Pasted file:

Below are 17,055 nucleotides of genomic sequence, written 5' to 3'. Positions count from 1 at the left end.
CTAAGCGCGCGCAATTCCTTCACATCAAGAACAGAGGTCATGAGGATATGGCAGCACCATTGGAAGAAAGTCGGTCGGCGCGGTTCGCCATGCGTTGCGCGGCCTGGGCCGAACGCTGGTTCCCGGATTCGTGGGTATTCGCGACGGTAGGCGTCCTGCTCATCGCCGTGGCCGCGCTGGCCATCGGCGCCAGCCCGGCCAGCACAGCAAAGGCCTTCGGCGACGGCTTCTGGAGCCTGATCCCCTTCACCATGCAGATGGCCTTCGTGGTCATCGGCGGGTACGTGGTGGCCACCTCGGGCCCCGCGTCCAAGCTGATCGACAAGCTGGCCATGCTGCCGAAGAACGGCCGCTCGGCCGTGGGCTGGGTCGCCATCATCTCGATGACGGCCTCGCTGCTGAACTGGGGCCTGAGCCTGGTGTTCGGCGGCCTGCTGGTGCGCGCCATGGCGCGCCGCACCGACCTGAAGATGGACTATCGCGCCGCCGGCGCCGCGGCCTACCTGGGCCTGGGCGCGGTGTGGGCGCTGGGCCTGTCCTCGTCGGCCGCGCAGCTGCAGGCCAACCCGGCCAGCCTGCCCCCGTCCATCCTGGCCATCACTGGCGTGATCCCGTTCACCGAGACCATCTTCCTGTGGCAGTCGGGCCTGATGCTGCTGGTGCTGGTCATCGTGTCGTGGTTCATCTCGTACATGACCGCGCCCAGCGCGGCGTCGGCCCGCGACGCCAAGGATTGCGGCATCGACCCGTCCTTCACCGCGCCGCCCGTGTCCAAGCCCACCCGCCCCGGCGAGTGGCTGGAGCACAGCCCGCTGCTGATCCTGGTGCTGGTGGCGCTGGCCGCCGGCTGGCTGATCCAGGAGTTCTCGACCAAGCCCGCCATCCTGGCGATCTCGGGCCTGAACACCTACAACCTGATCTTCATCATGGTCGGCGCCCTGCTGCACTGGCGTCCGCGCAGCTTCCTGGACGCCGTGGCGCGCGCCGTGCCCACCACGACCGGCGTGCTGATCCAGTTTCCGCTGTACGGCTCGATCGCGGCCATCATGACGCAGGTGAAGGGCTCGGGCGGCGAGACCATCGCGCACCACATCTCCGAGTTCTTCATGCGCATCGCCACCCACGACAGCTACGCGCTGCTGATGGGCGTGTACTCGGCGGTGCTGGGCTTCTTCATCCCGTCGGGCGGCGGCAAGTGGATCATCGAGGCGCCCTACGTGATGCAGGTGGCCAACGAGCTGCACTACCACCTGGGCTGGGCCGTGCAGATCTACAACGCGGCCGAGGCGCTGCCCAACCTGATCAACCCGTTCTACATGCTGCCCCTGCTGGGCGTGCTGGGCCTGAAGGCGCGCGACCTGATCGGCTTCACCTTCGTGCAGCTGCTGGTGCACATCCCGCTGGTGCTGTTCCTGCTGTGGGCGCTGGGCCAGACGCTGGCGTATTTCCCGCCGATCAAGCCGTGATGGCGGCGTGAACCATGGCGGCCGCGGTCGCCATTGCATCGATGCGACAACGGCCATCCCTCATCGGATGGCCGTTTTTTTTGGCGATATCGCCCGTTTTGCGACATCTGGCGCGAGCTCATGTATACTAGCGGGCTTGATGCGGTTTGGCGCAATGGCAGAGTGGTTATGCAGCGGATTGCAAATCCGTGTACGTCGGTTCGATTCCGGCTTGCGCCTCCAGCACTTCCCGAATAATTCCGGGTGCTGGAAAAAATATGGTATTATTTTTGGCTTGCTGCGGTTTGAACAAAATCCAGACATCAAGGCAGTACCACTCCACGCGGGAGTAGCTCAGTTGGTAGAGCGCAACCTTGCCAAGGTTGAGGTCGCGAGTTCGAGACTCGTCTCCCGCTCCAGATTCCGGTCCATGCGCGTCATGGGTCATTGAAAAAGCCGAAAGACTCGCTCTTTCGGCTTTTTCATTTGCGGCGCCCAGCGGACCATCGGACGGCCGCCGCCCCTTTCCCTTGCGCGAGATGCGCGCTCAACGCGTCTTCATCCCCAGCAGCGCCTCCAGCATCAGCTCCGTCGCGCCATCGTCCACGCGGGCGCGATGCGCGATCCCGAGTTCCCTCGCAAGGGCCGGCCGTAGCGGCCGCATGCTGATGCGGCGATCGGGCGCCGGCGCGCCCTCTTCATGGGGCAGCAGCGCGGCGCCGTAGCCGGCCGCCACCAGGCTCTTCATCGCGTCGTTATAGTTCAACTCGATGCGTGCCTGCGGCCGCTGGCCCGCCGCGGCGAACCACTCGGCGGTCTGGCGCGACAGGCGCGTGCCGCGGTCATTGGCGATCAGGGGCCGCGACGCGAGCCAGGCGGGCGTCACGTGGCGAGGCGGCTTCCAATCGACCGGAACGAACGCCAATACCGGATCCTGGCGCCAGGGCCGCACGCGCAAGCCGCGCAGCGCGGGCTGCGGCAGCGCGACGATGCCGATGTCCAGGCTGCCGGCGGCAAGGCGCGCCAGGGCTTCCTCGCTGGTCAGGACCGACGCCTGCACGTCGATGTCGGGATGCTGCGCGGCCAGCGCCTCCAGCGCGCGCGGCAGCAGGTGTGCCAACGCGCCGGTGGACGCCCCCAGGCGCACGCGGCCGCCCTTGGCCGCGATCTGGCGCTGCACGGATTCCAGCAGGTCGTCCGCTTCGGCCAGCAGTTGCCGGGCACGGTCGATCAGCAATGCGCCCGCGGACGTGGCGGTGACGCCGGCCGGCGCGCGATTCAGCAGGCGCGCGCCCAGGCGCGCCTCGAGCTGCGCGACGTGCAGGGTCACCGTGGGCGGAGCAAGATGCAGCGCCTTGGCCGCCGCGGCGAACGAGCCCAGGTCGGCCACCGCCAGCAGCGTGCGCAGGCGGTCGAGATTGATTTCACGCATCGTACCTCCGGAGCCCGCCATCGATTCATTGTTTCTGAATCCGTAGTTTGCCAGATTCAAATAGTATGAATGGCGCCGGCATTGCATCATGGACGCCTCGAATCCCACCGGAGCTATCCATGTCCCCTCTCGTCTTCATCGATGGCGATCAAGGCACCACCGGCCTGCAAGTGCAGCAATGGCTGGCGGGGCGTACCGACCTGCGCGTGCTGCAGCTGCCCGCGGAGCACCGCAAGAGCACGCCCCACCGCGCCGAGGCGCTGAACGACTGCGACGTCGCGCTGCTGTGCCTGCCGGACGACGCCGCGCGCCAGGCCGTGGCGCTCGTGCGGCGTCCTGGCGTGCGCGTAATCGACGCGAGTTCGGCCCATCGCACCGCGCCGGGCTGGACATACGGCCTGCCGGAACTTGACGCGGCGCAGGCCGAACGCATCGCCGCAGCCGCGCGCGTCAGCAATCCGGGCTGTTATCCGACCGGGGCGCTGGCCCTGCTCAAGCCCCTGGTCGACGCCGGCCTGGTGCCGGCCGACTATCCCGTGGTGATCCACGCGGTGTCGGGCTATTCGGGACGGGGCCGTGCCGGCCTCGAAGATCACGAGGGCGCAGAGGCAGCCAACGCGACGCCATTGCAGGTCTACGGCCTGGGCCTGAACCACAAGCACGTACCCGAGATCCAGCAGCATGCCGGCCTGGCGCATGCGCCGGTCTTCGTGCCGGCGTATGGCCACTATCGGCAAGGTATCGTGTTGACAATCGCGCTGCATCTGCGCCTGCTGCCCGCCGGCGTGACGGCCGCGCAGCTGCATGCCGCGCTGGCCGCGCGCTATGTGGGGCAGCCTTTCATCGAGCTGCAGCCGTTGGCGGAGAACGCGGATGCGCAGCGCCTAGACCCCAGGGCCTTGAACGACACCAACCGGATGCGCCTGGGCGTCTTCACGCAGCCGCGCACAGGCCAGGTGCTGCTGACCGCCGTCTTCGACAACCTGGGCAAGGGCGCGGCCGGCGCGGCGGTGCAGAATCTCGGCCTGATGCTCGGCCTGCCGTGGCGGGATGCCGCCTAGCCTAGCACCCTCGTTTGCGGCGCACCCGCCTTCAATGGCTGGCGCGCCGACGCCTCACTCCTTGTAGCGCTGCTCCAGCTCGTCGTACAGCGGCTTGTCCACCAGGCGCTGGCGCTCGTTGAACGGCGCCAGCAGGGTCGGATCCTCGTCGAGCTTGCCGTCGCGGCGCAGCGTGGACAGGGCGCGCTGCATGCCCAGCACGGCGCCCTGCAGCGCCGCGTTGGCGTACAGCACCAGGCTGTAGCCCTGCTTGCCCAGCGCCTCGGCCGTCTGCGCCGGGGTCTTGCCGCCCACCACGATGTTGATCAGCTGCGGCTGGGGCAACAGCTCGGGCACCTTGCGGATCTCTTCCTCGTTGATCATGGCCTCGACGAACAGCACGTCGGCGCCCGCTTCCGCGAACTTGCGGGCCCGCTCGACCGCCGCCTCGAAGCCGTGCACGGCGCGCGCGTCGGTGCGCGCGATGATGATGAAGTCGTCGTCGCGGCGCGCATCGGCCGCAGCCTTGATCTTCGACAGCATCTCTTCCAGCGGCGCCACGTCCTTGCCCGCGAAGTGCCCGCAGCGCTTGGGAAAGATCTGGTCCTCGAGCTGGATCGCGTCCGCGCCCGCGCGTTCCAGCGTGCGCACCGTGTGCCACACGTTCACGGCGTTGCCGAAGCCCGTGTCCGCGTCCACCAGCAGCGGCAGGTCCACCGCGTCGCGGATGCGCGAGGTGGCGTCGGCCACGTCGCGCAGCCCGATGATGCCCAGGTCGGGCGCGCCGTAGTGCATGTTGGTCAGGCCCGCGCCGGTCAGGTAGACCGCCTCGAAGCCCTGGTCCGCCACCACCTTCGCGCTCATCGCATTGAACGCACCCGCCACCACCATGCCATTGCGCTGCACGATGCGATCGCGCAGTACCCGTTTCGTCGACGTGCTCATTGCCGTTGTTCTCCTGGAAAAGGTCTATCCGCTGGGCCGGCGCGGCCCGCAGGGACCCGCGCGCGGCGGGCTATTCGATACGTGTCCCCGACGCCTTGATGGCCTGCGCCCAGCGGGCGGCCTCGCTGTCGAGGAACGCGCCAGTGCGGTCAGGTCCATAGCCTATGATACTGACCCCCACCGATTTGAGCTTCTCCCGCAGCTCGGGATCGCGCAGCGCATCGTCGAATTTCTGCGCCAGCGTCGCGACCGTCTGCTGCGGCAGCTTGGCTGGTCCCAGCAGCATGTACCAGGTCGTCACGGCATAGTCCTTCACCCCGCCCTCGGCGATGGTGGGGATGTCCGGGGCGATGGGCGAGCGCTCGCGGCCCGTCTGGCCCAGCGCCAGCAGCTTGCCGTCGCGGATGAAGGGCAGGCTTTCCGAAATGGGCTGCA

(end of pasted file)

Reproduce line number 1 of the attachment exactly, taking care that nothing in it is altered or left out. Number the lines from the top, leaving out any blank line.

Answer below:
Below are 17,055 nucleotides of genomic sequence, written 5' to 3'. Positions count from 1 at the left end.